1956 U.S. Olympic Team Coach Stan Tinkham Dies at 87

1956 U.S. Olympic women’s team coach Stan Tinkham died on April 9th at the age of 87. He has suffered from Alzheimer’s disease for several years.

Tinkham served as an Olympic coach when he was only 24-years old, one of the youngest in history. He earned the spot while coaching the team at the Walter Reed Army Hospital from 1954 through 1958: a position begun as a 22-year old Army private.

During his tenure there, the teams dominated the U.S. Senior National Championships. At one point, his team was so dominant that during his 5 year stint, his team won every women’s swimming event in at least one season.

The International Swimming Hall of Famer was the coach of, among others, Shelley Mann as part of that Olympic team. Mann won gold in the 100 fly at those Games, which made her the first-ever Olympic butterfly gold medalist after the stroke officially diverged from breaststroke.

Betty Mullen and Mary Jane Sears were also members of that team. Sears won bronze in the 100 fly that year – part of a 1-2-3 sweep for the Americans.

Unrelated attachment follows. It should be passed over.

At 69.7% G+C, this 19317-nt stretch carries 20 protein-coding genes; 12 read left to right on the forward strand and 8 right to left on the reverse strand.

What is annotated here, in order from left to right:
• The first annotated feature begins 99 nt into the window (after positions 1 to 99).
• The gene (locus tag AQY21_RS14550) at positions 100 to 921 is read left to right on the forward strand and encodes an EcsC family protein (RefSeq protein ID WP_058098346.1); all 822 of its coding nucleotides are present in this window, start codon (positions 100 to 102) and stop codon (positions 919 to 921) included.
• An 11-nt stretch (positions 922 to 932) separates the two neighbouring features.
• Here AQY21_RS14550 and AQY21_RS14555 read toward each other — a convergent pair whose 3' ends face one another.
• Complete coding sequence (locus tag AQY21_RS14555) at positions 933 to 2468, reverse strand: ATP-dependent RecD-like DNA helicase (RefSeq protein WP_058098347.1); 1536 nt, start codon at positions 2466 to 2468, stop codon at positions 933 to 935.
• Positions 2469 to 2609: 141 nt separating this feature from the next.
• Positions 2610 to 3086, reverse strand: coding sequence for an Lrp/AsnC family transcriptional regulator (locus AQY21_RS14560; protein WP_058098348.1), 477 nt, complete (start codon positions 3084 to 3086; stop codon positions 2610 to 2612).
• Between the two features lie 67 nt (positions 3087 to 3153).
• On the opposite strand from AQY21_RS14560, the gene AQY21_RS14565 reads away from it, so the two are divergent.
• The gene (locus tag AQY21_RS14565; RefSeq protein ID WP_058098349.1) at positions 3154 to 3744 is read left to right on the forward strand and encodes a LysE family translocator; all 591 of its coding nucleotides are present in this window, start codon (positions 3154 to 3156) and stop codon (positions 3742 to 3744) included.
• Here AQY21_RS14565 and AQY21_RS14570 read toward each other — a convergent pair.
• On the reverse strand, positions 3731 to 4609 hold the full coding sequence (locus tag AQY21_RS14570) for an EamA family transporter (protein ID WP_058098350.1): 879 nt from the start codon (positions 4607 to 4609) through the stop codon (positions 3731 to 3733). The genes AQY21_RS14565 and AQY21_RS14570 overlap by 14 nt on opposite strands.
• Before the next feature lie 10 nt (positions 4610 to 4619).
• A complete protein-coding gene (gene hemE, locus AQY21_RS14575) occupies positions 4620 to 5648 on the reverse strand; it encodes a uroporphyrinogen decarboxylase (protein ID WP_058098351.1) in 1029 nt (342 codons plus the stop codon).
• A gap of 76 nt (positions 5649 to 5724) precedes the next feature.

After leaving that post, Stan built his own pool, which he named the Northern Virginia Aquatic Club, and coached many more female champions. The club closed in 1988.

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Kelly Parker Palace

I had the good fortune to swim for Stan Tinkham as a young swimmer at Northern Virginia Aquatic Club. What an awesome Coach! He was a technician with strokes, a motivator and a true gentleman. I believe he was still coaching in his 80s. I remember any swimmer that could do 150 push outs (sneaky way to build strength) he would treat us to dinner out as the group that earned this feat. It was something I remember after all this time! RIP Stan. I’ll always remember you!

Mei Mei Lauck Connor

Stan Tinkham was a gentleman, a mentor, an inspiring coach, and an example of right living. He made my life have a deeper meaning in and out of the pool. Thank you, Stan.

JudgeNot

Very well-liked and respected Master’s coach in his semi-retirement (at RMSC) in the 90’s. Good man. RIP.

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Braden Keith is the Editor-in-Chief and a co-founder of SwimSwam.com. He first got his feet wet by building The Swimmers' Circle beginning in January 2010, and now comes to SwimSwam to use that experience and help build a new leader in the sport of swimming. Aside from his life on the InterWet, …

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